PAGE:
All art is interpretation and replication of what has first been illustrated in nature.
It is much easier to fight to the death for something that you are not afraid of losing.
The lower the intelligence quotient, the higher the survival instinct.
The crops run for miles while the cattle are confined to the smallest spaces possible.
The goat was one of the first known creatures to be domesticated, making his relationship with not only man, but with civilization, among the longest of the animal kingdom.
Modern man hears the word domestication and he has thoughts of family, settling down or perhaps of his best friend, the dog, never really considering the social implications of this archaic methodology.
If the goat was among the frontline of this process, one might question whether this makes him man’s oldest friend or man’s original slave.
Civilization is the whimsical and wild, tamed and toned – structured when it was never intended to be. Manicured land and invisible lines in the dirt resulted at the domestication of ideas. It turned the wanderer into the conqueror, the ally into potential profit and the artist into manpower.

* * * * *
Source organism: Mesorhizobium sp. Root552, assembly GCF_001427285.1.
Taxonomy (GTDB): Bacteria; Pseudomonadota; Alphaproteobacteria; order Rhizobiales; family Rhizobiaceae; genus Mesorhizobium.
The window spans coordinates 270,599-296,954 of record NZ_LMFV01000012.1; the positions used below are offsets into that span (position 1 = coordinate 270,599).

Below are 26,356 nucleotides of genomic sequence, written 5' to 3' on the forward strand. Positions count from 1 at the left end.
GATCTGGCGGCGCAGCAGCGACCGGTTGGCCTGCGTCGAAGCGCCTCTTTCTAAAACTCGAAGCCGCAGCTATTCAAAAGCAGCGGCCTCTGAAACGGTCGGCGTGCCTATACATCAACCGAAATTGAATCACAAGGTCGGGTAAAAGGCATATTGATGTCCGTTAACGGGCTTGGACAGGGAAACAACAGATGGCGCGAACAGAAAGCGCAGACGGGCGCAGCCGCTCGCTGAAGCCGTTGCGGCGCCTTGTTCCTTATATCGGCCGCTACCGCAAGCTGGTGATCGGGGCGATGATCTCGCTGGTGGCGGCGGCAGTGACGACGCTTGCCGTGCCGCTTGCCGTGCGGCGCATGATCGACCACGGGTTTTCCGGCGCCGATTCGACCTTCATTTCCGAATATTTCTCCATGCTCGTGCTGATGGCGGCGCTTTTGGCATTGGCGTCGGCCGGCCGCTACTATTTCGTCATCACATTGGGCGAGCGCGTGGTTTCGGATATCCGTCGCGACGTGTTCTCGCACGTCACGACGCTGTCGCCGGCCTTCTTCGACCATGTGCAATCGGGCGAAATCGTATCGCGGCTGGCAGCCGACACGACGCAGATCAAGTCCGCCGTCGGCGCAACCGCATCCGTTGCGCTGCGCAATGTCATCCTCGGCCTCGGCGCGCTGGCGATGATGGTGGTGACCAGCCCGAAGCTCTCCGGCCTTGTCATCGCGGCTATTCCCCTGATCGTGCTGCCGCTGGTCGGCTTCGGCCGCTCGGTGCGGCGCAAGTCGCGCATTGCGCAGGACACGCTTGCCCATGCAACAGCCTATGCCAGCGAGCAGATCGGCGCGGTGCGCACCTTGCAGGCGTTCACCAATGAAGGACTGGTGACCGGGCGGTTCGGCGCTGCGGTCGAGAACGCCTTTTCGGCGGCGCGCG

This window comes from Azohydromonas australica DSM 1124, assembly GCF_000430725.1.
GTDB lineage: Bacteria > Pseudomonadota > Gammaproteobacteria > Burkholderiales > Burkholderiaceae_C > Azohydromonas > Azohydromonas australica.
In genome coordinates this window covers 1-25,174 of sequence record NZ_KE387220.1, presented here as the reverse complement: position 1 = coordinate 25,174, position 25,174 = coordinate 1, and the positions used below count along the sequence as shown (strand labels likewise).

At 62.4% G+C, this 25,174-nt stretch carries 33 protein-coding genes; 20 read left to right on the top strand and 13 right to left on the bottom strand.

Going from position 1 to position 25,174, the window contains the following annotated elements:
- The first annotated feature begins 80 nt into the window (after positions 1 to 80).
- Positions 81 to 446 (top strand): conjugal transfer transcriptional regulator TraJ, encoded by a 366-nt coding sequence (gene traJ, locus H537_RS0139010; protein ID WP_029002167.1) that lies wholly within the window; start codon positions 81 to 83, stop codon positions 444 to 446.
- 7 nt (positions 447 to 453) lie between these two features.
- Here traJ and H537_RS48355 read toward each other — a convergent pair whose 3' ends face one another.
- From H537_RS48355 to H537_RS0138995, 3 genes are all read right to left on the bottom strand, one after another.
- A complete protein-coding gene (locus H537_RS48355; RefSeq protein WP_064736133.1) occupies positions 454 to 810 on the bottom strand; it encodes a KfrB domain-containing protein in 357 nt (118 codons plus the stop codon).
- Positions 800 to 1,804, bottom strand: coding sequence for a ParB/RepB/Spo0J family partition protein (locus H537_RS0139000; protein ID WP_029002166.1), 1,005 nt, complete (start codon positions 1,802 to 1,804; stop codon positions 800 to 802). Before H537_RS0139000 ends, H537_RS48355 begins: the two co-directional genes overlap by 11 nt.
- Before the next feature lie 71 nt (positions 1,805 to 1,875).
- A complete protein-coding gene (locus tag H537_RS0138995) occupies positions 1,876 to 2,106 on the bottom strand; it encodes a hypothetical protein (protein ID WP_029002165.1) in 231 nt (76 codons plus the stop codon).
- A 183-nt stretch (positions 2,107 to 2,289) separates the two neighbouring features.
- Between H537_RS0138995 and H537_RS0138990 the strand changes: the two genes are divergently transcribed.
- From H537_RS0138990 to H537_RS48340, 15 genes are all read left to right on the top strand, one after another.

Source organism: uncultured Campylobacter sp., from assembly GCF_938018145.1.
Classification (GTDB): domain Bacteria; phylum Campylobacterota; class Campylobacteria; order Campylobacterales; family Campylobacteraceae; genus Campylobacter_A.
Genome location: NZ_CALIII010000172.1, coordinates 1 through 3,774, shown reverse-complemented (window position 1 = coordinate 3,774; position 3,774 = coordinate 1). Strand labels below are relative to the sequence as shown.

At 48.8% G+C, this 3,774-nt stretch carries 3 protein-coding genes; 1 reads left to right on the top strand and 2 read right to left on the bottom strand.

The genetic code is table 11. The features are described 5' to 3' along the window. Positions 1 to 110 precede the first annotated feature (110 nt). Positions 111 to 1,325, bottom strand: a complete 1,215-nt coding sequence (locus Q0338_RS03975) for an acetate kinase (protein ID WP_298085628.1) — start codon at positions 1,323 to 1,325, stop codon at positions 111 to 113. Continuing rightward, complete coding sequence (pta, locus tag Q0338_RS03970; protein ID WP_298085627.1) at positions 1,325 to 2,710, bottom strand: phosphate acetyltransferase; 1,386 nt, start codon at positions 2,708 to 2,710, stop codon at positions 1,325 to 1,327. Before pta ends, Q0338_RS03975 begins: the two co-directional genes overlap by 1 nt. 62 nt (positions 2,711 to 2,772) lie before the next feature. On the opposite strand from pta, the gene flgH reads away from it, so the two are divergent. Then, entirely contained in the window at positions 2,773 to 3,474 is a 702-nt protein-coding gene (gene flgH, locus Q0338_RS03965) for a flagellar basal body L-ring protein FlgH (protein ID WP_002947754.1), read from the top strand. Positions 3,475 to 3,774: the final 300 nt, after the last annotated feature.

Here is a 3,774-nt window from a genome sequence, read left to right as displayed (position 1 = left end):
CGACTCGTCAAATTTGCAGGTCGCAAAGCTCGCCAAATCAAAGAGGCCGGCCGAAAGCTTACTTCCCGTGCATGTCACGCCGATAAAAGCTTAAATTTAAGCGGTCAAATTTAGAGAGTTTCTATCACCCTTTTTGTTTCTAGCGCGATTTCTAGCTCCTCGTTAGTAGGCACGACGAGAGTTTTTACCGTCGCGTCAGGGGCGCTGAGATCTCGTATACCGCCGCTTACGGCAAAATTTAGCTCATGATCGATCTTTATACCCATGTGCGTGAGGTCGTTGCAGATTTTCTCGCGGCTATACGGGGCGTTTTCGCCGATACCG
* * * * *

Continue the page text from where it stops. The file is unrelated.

The goat, then, represents the duality of the prisoner who, unbeknownst to him, exists in an unfortified trap, never questioning his servitude. The hand that feeds is also the hand that guides the leash, and it’s only a matter of a shift in perception to understand who is actually feeding whom.
For a culture so disconnected from nature, the abundance of characters with animalistic yet anthropomorphic qualities in the media to sell a product is quite ironic. Those “selling” us these products are aware that all humans have this innate connection to the animal species, otherwise this point would not be used as a marketing campaign. Instead of trying to emphasize this evidence to bring us closer to mother earth and to one another as human beings, it is exploited at all costs in the name of profit.